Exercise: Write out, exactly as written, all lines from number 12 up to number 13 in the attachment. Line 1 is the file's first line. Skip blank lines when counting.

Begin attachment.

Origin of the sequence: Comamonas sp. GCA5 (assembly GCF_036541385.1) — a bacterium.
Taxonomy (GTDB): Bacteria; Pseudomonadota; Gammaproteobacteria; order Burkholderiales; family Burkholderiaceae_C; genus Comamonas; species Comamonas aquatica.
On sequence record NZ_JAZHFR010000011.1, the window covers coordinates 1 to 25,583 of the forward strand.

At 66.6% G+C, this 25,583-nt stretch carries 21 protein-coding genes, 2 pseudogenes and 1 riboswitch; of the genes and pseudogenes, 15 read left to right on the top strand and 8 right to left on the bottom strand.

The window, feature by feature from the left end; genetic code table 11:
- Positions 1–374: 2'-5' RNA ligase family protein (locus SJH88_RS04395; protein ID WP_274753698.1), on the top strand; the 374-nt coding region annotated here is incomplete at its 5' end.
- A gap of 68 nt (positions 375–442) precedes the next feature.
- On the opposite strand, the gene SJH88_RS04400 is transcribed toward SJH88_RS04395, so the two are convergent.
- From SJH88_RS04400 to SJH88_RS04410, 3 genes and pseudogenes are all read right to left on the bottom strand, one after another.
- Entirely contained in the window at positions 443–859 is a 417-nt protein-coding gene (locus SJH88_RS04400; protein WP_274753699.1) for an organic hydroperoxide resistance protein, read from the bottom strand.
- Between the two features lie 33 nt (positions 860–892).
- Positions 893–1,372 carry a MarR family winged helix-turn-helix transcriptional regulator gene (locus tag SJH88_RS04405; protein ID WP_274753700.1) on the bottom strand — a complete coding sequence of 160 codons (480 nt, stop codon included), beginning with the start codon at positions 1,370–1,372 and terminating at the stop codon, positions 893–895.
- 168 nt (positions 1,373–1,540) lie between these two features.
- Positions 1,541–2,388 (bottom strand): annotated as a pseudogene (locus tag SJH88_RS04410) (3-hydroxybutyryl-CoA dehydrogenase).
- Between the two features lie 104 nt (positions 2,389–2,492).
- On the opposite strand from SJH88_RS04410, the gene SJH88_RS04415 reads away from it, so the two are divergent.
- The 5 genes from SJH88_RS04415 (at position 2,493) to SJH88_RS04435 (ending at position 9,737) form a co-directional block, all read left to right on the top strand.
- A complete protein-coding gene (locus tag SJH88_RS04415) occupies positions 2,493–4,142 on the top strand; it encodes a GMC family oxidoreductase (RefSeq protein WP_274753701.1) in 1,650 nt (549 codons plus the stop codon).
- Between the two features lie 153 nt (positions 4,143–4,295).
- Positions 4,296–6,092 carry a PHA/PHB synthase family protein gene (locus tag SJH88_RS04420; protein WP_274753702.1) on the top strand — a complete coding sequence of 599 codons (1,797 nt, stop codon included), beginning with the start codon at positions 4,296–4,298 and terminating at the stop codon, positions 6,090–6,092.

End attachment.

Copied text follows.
- Positions 893–1,372 carry a MarR family winged helix-turn-helix transcriptional regulator gene (locus tag SJH88_RS04405; protein ID WP_274753700.1) on the bottom strand — a complete coding sequence of 160 codons (480 nt, stop codon included), beginning with the start codon at positions 1,370–1,372 and terminating at the stop codon, positions 893–895.
- 168 nt (positions 1,373–1,540) lie between these two features.